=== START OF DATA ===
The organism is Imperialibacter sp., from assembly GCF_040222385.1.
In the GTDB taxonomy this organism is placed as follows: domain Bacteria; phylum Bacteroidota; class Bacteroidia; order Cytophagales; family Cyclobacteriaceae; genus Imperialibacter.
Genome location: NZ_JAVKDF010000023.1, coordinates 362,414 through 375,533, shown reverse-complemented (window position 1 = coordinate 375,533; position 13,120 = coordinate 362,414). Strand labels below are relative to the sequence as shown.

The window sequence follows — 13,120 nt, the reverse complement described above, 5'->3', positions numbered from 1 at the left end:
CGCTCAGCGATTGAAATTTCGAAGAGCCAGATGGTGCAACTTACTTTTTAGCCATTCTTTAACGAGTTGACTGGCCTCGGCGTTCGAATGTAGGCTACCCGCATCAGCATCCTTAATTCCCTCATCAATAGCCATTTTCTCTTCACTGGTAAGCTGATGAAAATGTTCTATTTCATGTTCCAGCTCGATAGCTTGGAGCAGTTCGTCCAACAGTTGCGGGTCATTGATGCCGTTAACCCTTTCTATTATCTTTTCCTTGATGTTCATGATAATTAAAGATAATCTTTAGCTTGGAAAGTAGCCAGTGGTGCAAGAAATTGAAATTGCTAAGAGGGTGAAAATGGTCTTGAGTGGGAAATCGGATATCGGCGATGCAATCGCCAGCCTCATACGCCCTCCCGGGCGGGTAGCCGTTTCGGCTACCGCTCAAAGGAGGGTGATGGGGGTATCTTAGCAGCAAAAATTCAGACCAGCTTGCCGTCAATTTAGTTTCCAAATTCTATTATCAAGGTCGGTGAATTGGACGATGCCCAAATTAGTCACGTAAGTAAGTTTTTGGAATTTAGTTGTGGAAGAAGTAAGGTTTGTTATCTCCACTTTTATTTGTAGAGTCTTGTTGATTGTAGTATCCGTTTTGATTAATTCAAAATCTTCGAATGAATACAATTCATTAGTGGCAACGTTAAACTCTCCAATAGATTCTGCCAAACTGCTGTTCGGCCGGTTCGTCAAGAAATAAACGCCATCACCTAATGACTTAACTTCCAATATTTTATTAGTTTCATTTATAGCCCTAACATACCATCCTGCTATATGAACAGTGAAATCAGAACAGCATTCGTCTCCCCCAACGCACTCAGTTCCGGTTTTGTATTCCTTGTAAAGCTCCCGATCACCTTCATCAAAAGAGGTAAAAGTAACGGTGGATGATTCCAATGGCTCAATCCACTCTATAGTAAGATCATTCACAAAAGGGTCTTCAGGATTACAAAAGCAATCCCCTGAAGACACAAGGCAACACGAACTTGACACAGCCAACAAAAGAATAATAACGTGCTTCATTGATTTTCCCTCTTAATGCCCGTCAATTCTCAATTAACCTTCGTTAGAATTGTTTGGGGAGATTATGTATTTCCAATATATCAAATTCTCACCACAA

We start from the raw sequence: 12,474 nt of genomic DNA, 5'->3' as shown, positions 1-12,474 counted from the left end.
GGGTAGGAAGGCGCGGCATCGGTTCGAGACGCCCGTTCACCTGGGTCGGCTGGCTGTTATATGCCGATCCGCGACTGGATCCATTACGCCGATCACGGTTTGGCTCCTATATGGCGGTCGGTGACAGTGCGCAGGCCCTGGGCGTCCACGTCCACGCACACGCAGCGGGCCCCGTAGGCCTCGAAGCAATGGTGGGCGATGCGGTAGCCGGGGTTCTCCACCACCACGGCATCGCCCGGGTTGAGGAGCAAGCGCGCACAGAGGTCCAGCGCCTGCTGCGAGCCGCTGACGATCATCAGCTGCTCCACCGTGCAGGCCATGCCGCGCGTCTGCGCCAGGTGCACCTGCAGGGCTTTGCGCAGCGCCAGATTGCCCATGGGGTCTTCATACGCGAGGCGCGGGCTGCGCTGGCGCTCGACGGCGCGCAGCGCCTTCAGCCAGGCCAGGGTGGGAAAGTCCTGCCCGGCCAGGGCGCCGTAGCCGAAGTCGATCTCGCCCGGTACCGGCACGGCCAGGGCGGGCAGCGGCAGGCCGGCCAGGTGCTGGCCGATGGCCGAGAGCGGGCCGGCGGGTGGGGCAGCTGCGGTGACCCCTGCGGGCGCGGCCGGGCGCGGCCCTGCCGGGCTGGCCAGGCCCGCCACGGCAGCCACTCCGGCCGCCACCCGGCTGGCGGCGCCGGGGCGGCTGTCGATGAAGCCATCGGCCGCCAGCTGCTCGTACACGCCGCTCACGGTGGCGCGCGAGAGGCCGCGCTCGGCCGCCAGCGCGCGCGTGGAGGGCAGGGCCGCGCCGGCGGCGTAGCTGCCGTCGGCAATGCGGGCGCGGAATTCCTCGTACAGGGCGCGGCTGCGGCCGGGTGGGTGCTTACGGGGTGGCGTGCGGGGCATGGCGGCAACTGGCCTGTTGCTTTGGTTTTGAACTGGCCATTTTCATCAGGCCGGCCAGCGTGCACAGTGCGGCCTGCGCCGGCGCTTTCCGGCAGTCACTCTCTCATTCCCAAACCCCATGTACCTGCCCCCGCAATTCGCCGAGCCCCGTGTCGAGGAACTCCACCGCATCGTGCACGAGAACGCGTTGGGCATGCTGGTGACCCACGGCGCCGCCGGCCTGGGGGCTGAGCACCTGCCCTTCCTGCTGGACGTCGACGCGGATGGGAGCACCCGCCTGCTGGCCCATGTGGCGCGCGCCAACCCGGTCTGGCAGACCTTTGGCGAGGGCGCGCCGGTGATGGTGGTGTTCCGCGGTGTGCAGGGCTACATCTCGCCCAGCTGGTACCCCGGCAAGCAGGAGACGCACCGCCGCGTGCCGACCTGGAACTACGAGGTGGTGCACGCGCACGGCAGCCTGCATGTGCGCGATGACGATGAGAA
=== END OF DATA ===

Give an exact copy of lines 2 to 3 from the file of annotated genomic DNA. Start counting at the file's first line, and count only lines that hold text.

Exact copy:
In the GTDB taxonomy this organism is placed as follows: domain Bacteria; phylum Bacteroidota; class Bacteroidia; order Cytophagales; family Cyclobacteriaceae; genus Imperialibacter.
Genome location: NZ_JAVKDF010000023.1, coordinates 362,414 through 375,533, shown reverse-complemented (window position 1 = coordinate 375,533; position 13,120 = coordinate 362,414). Strand labels below are relative to the sequence as shown.